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Monday, March 07, 2011

Team motivation and the role of the ScrumMaster

Before reading this article, watch this 20 minute presentation by Dan Pink at TED (if you haven't already):




Take-away: Motivated teams perform FAR better than unmotivated one and creative workers respond best to intrinsic motivation.

Research has shown that the following three factors influence intrinsic motivation the most:

Autonomy - The urge to direct our own lives
Mastery - The desire to get better at something that matters
Purpose - The yearning to do what we do in service of something larger than ourselves

We want motivated teams.  We want to be on motivated teams.  We want to be motivated ourselves.

Motivation and the daily stand-up meeting

The daily stand-up is a window into the motivation level of the team.  Stand-ups with motivated teams are noisy, complex, often chaotic, and information rich.   They often seem like football huddles when the score is tied and there are no timeouts left in the final two minutes of the game.  There is humor, intensity and a sense of "being in it together".

The stand-up meeting for an unmotivated team is different.  It's common to sense the boredom or an impatience for it to end.  It often feels like a group of individuals reporting to the ScrumMaster, who is writing everything down, or even worse, with everyone sitting at a conference table looking at a projection of a spreadsheet on a wall and only paying attention when it's their turn to report.

A tedious daily stand-up meeting is a symptom that the team lacks one or more of the factors of intrinsic motivation.  It's often easiest to examine the team's autonomy and the practices of the ScrumMaster, whose role is to foster and grow autonomy.

Old dog, new tricks.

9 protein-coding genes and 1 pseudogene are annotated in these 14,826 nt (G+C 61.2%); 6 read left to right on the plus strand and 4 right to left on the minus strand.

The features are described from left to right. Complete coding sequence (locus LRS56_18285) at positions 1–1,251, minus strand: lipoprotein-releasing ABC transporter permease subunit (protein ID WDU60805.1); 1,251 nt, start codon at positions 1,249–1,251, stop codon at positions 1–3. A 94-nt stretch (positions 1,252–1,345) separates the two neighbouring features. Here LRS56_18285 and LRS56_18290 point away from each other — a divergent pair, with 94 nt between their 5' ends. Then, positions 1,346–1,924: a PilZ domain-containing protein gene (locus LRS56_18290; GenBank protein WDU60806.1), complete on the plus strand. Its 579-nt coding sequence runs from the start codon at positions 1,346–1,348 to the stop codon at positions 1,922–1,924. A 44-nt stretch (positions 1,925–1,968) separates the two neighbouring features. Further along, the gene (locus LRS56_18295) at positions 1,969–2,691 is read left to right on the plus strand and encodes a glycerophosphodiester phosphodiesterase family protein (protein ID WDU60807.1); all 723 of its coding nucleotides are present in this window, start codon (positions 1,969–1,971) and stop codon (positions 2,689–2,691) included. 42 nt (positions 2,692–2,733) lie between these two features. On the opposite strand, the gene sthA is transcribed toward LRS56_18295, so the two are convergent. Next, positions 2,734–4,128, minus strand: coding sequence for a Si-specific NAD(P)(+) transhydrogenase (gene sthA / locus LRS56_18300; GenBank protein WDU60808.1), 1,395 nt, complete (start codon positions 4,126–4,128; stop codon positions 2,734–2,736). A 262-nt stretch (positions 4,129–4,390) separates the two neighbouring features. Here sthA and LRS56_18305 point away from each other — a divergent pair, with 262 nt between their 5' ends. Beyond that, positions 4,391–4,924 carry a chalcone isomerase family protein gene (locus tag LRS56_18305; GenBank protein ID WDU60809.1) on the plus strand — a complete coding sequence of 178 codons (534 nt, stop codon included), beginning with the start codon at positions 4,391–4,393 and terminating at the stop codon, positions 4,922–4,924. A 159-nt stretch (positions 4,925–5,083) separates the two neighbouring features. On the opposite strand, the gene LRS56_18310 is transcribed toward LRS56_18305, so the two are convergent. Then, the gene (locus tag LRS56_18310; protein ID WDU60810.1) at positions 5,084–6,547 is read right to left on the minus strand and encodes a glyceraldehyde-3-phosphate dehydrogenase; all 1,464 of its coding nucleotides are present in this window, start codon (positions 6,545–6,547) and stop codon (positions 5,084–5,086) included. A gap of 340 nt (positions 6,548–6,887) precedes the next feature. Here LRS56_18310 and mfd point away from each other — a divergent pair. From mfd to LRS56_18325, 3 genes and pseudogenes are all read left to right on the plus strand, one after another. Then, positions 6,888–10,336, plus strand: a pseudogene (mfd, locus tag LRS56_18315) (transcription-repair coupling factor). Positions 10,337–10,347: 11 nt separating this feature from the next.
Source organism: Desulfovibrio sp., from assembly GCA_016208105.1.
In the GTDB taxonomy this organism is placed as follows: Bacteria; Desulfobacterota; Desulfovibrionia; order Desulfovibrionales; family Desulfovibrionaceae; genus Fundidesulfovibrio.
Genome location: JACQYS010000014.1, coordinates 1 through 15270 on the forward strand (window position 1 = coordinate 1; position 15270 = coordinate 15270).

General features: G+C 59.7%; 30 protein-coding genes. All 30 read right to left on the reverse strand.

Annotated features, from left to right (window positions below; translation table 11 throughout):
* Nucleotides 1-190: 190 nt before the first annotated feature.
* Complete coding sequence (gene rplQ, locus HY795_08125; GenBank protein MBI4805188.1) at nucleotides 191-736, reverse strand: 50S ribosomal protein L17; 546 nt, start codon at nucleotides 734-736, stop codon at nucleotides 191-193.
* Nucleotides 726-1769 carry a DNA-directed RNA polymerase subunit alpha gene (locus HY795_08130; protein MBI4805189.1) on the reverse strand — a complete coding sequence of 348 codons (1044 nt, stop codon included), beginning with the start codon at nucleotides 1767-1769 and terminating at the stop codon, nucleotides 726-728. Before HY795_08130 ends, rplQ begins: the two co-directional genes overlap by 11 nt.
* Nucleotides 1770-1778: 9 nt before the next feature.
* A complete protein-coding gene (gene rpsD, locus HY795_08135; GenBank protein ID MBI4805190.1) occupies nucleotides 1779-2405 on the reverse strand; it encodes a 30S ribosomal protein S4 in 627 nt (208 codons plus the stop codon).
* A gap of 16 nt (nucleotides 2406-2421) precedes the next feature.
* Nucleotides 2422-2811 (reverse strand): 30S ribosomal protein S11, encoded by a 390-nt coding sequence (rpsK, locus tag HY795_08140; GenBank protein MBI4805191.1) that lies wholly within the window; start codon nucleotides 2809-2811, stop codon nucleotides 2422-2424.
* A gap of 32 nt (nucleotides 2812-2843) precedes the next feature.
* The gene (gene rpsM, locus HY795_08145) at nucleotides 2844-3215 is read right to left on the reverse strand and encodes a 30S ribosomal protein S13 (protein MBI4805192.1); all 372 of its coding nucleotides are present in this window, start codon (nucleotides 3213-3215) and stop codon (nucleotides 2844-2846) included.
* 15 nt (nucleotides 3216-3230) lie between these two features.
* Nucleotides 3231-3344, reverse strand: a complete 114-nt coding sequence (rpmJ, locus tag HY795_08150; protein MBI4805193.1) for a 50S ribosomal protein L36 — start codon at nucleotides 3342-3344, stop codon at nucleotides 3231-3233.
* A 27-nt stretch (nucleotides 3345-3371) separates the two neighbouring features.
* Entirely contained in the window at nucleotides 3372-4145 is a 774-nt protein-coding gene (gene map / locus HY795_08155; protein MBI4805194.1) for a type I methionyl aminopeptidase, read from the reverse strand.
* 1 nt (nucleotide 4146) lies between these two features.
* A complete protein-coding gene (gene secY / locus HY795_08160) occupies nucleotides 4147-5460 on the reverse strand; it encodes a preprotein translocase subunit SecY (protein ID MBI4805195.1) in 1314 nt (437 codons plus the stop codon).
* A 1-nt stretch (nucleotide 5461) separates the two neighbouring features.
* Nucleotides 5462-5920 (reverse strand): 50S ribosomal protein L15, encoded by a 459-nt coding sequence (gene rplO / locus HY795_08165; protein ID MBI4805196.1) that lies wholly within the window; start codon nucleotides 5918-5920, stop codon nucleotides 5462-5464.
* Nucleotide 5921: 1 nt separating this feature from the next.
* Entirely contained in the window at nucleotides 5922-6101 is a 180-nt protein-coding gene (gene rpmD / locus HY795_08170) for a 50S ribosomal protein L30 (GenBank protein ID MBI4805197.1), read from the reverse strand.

Often, ScrumMasters are recruited from the ranks of management.  They have years of experience managing people by creating estimates, assigning resources and tracking progress daily.  Scrum is meant to shift  these responsibilities to the team.  The practices for doing this are simple but, like  learning chess, the mastery of them takes time.  A common barrier is that the manager doesn't know how to trust the team and the team doesn't trust management's motivation.  This cultural clash was captured in a mockumentary we made years ago at High Moon:



Often new ScrumMasters think their job is to manage  details for the team and let them focus on  their  coding, asset creation or tuning tasks.  However, we all know that plans are fuzzy.  Even a two-week plan to create something compelling won't cover every conceivable bit of work (e.g. how many hours of tuning do you plan to make sure a mechanic "feels right"?) .  We need everyone on the team thinking about and examining what they are doing on a daily basis, not just following the plan made at the start of the sprint.  A sense of ownership, even for a mere two weeks, greatly benefits the goal. 

Emboldening the team to take ownership

Teams rarely take ownership at the start of a Scrum adoption and management rarely hands it out.  It takes time for roles, practices and trust to shift.   It's the ScrumMaster's role to insure that this shift occurs and that the inevitable collisions with studio culture are managed.

This includes emboldening the team to accept the risk of occasionally taking on too much and seeing their goal as primarily one of adding value, not simply reducing all their task times to zero.  Discovery and innovation are fueled by passion and motivation, but these both increase risk.  Playing it safe, padding out tasks so they are never late, or punishing teams whenever they challenge themselves too much kills motivation, and therefore innovation, fast.